Normally, the first year of life can be and is one of the happiest of the life span. The dependency of young babies makes them appealing to children as well as to adults. Most children like to play with them, while adults not only want to cuddle and love them but are happy to tolerate their crying and the other disruptions their care brings into their lives.
By contrast, for almost all babies the second year of life is far less happy than the first. There are many reasons for this.
Not all babies, it is important to recognize, have reason to be unhappy as babyhood draws to a close, nor are babies who have one or more reasons for unhappiness always unhappy. There are times when they are happy, just as there are times when they are not. Which condition will dominate depends on how many reasons the baby has for being unhappy and how frequently the causes for unhappiness occur. Babies who are neglected or abused by their parents or other caretakers have more reason to be unhappy than those whose parents and caretakers are only occasionally so annoyed by their behaviour that they treat them in a punitive way. Generally, most babies have more reason to be unhappy during the second year of life than during the first.
Causes of Unhappiness in Babyhood
Babies who are in poor health, either temporarily or chronically, do not feel up to par and, as a result, tend to be fretful and irritable. Being happy under such conditions is difficult if not impossible.
Teething causes periodic discomfort, if not actual pain. When in pain or when experiencing discomforts, babies tend to be irritable, fretful, and negativistic. This predisposes them to be unhappy.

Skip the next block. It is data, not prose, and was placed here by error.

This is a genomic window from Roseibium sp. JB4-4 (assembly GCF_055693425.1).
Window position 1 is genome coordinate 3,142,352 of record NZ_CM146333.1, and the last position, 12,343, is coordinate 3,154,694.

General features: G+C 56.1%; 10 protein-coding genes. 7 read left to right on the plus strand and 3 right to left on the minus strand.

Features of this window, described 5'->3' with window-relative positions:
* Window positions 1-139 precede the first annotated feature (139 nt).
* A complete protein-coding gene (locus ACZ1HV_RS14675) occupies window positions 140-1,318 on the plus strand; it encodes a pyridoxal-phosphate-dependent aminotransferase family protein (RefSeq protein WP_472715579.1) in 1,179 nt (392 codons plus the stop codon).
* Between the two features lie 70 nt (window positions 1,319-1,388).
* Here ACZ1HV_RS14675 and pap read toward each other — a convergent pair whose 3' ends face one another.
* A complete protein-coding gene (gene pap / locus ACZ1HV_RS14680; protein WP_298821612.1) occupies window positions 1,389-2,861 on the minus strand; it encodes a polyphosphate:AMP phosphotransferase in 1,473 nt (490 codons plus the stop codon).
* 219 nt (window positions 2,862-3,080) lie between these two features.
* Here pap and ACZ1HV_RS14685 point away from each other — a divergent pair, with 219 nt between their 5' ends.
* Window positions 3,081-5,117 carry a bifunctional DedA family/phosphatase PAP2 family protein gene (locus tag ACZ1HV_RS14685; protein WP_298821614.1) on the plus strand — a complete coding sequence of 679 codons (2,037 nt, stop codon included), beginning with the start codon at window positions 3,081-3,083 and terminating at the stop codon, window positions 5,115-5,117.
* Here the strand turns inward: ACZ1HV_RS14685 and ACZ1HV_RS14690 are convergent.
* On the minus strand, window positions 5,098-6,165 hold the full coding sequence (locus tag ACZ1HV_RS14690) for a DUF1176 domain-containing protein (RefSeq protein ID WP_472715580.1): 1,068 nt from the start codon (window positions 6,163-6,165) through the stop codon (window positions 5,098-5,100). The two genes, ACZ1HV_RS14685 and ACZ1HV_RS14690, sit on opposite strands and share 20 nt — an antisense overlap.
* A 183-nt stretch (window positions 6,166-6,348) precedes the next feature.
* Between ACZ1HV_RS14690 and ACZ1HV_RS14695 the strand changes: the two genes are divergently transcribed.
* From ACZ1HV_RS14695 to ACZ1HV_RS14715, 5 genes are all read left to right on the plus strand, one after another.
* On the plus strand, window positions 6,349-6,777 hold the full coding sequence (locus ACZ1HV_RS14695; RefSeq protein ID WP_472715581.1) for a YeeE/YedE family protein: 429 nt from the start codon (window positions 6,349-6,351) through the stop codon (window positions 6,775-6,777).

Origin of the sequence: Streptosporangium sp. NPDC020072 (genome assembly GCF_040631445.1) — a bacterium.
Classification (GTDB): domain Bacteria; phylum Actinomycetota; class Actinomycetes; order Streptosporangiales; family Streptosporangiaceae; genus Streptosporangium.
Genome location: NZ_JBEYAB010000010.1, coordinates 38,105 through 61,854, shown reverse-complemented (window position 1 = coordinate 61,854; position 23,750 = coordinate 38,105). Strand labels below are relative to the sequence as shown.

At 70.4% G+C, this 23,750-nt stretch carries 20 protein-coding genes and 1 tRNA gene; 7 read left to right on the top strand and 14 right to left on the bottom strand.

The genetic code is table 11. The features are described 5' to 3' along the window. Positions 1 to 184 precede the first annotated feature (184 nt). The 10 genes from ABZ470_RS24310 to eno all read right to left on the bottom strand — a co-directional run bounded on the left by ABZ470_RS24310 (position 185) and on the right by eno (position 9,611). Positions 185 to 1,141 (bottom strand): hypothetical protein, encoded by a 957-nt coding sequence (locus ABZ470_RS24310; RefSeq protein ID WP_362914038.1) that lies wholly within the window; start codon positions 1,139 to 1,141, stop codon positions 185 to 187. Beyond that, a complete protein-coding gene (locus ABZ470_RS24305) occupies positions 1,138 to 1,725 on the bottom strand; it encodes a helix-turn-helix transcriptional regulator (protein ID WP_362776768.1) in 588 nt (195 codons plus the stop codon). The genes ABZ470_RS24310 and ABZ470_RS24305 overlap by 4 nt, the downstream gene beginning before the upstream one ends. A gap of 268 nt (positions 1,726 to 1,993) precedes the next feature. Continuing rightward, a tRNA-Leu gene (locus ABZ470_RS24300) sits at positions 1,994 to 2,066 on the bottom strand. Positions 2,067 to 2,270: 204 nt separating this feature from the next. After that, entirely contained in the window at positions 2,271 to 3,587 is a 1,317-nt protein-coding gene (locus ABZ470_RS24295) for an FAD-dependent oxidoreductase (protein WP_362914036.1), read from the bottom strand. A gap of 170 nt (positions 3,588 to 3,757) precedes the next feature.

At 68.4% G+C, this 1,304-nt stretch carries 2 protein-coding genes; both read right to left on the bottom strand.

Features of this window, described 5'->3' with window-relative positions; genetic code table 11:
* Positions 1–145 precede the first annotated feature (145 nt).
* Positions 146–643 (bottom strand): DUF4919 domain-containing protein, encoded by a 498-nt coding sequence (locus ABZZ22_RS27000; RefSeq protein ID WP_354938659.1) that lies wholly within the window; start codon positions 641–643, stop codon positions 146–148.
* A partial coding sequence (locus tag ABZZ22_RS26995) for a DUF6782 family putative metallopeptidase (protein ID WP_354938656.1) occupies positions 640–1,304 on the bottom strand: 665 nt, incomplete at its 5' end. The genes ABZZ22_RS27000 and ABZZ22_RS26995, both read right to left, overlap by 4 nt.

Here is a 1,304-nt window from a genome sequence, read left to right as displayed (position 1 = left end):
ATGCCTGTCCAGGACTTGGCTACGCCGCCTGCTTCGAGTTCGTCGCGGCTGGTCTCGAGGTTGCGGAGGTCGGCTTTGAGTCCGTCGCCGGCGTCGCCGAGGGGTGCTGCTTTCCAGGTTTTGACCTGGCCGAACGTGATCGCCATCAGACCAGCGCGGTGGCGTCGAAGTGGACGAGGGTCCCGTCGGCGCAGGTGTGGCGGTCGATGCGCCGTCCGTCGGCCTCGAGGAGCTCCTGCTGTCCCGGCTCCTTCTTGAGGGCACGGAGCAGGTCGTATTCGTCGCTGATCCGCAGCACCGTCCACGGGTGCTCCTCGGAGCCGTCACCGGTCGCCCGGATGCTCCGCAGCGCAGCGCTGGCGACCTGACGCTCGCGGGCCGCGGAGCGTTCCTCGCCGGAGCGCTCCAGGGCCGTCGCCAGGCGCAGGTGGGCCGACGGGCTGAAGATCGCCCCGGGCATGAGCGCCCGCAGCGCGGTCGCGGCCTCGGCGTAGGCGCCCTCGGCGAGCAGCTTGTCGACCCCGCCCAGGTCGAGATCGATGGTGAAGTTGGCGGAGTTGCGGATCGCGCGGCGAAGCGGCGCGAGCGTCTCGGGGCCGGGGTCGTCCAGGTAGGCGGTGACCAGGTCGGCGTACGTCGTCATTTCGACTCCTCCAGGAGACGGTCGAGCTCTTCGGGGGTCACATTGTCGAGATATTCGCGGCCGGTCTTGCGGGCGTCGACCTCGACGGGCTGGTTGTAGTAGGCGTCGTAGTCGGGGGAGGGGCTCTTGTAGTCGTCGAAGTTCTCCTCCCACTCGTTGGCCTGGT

Desire for Independence
With increased control over their bodies, most babies resent assistance from others and interference when they are trying to be independent. They show their resentment by being balky or by having temper tantrums.
Increased Need for Attention
As waking time increases, babies want more attention from others. When parents or other caretakers cannot give this attention, babies become angry and fretful. This leads to punitive treatment from parents or other caretakers which babies interpret to mean that they are unloved and unwanted.
Disenchantment with Parenthood
By the baby’s second year, it is not uncommon for parents to become somewhat disenchanted with their parental roles. This is especially true of parents who glamorized the parental role before assuming it. Their disenchantment is expressed in lack of warmth in their relationship with the baby – a change in attitude which babies easily sense and resent.
Beginning of Discipline
After babies have had their first birthdays, many parents believe that the time has come to initiate discipline. Initial attempts are usually limited to slaps, spankings, harsh words, and angry facial expressions. After a year of no discipline, it is not surprising that babies interpret this changed parental behaviour to mean that they are no longer loved and no longer wanted in the home.
When parental discipline is characterized by harsh corporal punishment, babies have every reason to feel unloved and unwanted. Even worse, they live in constant dread of abuse from the people who take care of them, Under such conditions, even brief periods of happiness are infrequent.
Increased Sibling Resentment
Many children who at first considered the new babies in their homes “adorable dolls,” come to regard them as pests, especially when they are expected to help take care of them, or when the babies take over their possessions, often damaging them. Babies quickly sense how their siblings feel, and this makes them unhappy when they are with them. In large families, where the care of babies is often in the hands of an older female sibling, babies have reason to experience frequent periods of unhappiness because they are aware of how their sisters feel about them and how they resent having to play the role of a surrogate parent.